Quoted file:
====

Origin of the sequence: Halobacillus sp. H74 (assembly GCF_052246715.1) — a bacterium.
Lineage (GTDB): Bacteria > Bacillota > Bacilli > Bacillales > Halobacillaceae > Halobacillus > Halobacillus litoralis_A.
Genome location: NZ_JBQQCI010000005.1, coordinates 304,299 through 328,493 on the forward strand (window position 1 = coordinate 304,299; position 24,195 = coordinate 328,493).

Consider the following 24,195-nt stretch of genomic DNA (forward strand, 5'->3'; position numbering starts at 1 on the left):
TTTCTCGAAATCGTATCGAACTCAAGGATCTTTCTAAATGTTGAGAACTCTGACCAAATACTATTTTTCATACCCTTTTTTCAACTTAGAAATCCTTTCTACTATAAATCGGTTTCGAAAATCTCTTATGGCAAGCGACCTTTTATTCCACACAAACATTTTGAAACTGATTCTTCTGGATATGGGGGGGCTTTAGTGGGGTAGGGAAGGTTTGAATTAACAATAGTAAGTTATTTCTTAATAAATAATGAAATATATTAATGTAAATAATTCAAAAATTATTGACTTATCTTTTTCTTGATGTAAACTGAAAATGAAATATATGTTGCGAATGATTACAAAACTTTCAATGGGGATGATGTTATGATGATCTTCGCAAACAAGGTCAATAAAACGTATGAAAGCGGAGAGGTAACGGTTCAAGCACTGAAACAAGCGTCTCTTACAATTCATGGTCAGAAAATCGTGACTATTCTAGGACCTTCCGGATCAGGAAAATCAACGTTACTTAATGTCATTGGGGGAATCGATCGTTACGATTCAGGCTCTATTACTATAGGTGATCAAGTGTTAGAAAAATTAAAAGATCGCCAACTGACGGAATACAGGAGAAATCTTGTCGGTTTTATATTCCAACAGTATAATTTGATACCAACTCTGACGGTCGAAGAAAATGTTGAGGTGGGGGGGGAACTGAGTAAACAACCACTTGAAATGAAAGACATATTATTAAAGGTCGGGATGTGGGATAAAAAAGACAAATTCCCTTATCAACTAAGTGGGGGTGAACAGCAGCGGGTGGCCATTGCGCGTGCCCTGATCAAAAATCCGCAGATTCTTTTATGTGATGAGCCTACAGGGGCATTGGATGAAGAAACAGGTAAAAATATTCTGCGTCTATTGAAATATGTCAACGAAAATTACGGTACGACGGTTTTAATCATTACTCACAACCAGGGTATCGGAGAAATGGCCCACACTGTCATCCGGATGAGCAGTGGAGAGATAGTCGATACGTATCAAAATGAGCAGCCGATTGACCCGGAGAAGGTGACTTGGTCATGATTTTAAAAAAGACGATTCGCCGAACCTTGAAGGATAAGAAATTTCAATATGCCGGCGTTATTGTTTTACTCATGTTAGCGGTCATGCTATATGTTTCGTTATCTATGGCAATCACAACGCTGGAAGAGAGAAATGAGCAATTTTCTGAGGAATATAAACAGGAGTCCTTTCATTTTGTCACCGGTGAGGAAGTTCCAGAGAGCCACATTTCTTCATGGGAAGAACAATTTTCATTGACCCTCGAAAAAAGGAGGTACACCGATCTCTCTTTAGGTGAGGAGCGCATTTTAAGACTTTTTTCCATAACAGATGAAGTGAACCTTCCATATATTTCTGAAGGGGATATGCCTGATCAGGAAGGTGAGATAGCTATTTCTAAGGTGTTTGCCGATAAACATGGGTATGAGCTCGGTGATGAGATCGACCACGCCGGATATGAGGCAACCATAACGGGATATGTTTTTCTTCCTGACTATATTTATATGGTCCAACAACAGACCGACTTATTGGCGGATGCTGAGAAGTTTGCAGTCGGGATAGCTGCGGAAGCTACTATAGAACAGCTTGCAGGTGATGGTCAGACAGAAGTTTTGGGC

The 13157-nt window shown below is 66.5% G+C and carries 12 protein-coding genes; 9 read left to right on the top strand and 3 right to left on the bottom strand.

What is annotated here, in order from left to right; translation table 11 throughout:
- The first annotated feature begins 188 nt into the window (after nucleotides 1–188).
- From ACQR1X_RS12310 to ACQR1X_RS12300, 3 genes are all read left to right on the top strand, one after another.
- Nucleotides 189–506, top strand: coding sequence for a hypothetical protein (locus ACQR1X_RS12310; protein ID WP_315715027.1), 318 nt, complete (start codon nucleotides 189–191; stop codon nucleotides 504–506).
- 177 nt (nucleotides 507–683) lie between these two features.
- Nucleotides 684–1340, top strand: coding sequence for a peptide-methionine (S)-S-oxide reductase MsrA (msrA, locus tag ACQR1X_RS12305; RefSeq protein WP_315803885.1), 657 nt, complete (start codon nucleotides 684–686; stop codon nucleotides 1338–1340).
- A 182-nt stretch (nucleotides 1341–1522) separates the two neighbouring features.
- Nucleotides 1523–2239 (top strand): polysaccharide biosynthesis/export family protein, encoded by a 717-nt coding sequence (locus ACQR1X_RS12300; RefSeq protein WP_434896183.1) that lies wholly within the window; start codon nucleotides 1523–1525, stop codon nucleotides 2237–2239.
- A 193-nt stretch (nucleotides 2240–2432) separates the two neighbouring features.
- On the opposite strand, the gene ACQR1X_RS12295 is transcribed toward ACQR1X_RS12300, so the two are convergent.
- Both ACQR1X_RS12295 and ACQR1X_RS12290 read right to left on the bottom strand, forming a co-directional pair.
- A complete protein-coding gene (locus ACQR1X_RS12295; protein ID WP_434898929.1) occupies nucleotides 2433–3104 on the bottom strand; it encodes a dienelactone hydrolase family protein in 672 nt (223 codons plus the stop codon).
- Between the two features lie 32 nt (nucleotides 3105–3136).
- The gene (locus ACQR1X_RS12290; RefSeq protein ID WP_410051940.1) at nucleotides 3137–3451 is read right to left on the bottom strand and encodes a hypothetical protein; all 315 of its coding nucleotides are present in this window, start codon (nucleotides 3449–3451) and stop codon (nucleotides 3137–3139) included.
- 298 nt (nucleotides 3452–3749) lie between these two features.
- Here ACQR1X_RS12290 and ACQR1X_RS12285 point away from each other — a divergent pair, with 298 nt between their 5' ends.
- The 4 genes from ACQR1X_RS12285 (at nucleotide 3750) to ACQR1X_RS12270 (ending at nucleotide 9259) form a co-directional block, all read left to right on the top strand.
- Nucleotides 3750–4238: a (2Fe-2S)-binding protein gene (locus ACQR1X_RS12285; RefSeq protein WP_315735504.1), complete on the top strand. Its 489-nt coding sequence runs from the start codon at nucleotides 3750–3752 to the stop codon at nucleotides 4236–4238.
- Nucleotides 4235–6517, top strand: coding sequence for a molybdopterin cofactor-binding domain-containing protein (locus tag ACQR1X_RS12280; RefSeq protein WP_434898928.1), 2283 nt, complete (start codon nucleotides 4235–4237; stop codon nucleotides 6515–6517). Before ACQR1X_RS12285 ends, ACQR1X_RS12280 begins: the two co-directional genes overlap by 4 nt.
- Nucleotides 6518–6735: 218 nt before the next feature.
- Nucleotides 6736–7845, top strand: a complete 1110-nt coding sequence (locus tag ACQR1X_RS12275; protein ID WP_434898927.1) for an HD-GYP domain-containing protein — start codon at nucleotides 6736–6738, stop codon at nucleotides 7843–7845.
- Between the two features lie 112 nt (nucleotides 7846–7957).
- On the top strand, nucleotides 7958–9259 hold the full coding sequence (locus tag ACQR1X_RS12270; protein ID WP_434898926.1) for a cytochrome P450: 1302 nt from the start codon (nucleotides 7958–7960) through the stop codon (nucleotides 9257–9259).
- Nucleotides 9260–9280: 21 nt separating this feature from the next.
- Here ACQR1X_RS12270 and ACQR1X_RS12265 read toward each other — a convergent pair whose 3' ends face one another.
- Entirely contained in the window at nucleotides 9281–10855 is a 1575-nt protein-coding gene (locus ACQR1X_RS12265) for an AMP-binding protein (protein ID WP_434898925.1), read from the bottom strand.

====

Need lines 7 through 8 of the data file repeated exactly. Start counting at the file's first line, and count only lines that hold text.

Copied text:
What is annotated here, in order from left to right; translation table 11 throughout:
- The first annotated feature begins 188 nt into the window (after nucleotides 1–188).